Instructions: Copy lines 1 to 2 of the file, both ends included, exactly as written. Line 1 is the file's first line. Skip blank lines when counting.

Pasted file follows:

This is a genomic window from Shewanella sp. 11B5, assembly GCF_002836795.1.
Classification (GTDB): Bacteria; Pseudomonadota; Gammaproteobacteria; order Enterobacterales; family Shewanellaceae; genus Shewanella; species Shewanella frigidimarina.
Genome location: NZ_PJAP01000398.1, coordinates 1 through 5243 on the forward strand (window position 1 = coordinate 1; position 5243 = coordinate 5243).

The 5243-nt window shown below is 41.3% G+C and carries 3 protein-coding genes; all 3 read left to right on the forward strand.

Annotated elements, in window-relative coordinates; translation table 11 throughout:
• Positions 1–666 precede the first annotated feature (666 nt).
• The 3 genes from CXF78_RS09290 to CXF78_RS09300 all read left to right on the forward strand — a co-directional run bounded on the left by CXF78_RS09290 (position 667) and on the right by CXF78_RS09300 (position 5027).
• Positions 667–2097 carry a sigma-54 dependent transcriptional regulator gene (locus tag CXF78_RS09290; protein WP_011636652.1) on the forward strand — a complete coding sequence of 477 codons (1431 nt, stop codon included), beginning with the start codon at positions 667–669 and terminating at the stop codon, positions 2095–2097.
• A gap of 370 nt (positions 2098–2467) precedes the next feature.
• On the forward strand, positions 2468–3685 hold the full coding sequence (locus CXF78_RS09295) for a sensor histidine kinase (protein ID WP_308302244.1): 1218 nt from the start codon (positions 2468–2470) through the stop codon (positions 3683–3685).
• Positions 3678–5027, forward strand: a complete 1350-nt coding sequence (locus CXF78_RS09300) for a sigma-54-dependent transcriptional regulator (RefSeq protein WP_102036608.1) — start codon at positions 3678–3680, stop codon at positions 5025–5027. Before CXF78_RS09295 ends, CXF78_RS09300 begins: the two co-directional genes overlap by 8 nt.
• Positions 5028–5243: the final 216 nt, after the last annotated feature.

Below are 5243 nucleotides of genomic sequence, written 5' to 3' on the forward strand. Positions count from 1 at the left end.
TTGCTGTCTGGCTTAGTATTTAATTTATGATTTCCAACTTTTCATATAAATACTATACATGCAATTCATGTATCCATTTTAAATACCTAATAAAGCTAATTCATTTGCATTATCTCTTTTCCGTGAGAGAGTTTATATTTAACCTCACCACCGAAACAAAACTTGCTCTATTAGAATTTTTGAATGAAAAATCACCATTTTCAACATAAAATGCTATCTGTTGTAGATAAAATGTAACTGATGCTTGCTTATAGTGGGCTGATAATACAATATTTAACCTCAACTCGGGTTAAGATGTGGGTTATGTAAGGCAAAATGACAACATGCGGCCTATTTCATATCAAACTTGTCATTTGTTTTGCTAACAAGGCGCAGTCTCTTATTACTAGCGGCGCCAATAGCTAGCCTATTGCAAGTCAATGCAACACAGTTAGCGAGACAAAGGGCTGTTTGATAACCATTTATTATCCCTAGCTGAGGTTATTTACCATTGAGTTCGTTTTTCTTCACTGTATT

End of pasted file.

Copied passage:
This is a genomic window from Shewanella sp. 11B5, assembly GCF_002836795.1.
Classification (GTDB): Bacteria; Pseudomonadota; Gammaproteobacteria; order Enterobacterales; family Shewanellaceae; genus Shewanella; species Shewanella frigidimarina.